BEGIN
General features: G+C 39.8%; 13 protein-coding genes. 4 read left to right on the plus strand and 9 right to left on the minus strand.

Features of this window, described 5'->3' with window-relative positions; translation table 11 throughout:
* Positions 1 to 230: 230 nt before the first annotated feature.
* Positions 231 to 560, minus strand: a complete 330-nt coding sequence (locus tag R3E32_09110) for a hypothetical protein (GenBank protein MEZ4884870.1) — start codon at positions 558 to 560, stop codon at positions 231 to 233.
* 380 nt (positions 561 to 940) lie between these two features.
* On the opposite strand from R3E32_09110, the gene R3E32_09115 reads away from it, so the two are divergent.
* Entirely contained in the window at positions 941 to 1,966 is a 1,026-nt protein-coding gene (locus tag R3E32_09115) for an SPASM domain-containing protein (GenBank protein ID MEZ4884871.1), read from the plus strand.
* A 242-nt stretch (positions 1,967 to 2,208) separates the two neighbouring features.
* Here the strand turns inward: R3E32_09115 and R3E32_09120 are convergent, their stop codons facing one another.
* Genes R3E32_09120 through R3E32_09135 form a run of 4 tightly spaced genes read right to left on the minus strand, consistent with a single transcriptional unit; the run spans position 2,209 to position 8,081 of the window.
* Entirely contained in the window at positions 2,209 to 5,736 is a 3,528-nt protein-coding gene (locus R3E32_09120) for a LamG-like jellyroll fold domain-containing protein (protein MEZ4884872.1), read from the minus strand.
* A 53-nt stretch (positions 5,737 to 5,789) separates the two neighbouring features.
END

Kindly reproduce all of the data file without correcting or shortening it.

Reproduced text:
General features: G+C 39.8%; 13 protein-coding genes. 4 read left to right on the plus strand and 9 right to left on the minus strand.

Features of this window, described 5'->3' with window-relative positions; translation table 11 throughout:
* Positions 1 to 230: 230 nt before the first annotated feature.
* Positions 231 to 560, minus strand: a complete 330-nt coding sequence (locus tag R3E32_09110) for a hypothetical protein (GenBank protein MEZ4884870.1) — start codon at positions 558 to 560, stop codon at positions 231 to 233.
* 380 nt (positions 561 to 940) lie between these two features.
* On the opposite strand from R3E32_09110, the gene R3E32_09115 reads away from it, so the two are divergent.
* Entirely contained in the window at positions 941 to 1,966 is a 1,026-nt protein-coding gene (locus tag R3E32_09115) for an SPASM domain-containing protein (GenBank protein ID MEZ4884871.1), read from the plus strand.
* A 242-nt stretch (positions 1,967 to 2,208) separates the two neighbouring features.
* Here the strand turns inward: R3E32_09115 and R3E32_09120 are convergent, their stop codons facing one another.
* Genes R3E32_09120 through R3E32_09135 form a run of 4 tightly spaced genes read right to left on the minus strand, consistent with a single transcriptional unit; the run spans position 2,209 to position 8,081 of the window.
* Entirely contained in the window at positions 2,209 to 5,736 is a 3,528-nt protein-coding gene (locus R3E32_09120) for a LamG-like jellyroll fold domain-containing protein (protein MEZ4884872.1), read from the minus strand.
* A 53-nt stretch (positions 5,737 to 5,789) separates the two neighbouring features.